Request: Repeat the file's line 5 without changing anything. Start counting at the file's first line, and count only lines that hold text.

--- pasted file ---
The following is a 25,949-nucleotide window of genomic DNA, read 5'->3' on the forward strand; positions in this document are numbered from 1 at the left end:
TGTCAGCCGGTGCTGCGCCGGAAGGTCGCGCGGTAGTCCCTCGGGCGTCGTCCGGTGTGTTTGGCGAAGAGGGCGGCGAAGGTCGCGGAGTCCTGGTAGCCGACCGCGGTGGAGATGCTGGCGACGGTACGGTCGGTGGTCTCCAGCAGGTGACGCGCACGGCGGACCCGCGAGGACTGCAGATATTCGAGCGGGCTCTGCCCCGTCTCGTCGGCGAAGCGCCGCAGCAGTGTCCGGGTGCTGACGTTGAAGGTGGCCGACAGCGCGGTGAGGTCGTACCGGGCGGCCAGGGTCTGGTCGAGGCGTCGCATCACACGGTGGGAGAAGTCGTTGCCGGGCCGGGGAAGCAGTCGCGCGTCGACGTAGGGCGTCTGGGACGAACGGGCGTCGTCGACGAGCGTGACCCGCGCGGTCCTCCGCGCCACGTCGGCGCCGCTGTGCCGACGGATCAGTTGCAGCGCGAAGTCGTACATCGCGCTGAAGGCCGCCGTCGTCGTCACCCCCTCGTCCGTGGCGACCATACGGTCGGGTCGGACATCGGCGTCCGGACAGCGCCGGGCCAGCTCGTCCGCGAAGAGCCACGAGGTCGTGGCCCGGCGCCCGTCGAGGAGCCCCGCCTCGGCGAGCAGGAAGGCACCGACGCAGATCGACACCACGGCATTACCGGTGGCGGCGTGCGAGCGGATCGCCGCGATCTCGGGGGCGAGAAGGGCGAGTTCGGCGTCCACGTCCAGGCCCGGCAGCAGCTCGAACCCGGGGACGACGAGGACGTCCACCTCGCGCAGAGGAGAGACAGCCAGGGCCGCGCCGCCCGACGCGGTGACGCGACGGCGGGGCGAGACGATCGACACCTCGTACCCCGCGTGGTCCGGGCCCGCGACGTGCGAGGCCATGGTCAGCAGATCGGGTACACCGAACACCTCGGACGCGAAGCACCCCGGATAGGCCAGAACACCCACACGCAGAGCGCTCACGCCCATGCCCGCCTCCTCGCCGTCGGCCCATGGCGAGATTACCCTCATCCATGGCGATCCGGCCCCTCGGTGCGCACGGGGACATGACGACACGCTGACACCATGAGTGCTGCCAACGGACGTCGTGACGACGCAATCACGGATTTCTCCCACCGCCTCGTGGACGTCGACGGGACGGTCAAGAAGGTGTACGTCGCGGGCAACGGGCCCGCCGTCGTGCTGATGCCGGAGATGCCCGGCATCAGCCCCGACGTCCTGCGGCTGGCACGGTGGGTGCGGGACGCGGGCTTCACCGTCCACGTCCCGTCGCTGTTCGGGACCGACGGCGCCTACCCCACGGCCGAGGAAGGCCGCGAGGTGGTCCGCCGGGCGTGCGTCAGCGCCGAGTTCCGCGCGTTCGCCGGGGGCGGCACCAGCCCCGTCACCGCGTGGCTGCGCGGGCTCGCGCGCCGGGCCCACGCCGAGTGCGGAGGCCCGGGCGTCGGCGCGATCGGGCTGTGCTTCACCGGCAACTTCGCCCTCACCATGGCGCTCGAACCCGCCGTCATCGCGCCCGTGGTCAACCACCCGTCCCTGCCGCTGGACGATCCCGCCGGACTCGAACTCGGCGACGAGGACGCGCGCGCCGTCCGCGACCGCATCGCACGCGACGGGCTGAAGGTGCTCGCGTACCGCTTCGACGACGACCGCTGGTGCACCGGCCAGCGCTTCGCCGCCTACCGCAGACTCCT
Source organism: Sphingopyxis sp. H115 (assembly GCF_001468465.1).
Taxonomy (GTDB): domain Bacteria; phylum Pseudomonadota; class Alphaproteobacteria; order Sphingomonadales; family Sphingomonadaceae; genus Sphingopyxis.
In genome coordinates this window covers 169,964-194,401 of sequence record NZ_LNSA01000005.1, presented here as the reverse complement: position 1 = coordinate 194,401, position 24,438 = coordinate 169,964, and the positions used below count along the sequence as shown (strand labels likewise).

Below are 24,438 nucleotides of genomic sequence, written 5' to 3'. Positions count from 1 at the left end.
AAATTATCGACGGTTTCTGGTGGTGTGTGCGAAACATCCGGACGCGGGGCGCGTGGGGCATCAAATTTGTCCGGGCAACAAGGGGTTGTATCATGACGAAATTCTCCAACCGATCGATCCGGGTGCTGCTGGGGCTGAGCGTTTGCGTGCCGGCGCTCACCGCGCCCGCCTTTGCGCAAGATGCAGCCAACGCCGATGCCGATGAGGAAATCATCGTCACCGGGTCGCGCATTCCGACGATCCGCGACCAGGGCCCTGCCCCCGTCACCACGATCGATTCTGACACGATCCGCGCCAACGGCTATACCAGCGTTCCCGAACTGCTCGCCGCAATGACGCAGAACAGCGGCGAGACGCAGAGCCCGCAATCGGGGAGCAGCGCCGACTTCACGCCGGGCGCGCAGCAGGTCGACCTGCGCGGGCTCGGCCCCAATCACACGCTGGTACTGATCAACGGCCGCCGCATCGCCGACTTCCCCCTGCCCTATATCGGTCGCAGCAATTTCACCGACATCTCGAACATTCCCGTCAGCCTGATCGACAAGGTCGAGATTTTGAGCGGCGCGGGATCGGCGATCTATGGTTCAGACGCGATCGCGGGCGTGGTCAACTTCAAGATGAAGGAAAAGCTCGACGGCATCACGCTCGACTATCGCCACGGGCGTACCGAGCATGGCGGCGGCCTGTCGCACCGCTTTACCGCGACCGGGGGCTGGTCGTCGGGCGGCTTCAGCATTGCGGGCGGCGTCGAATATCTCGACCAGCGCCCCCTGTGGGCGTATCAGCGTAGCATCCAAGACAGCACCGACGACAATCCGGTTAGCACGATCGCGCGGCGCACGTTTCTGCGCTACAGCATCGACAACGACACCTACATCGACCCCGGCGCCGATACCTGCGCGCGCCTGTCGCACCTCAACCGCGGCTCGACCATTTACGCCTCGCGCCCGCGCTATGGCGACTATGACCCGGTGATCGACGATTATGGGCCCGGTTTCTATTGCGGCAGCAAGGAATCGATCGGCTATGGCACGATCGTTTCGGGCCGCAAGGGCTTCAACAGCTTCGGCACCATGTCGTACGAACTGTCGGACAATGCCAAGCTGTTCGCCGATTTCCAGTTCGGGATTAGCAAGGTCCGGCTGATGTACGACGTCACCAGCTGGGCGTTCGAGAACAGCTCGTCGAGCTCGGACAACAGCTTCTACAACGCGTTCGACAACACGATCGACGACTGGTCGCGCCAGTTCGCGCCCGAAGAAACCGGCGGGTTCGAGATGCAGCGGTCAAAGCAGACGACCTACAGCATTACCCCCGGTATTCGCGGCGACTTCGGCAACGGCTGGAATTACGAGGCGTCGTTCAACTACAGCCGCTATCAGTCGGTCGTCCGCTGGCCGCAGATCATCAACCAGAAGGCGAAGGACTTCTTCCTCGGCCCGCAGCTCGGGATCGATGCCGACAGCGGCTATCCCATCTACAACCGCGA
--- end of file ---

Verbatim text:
In genome coordinates this window covers 169,964-194,401 of sequence record NZ_LNSA01000005.1, presented here as the reverse complement: position 1 = coordinate 194,401, position 24,438 = coordinate 169,964, and the positions used below count along the sequence as shown (strand labels likewise).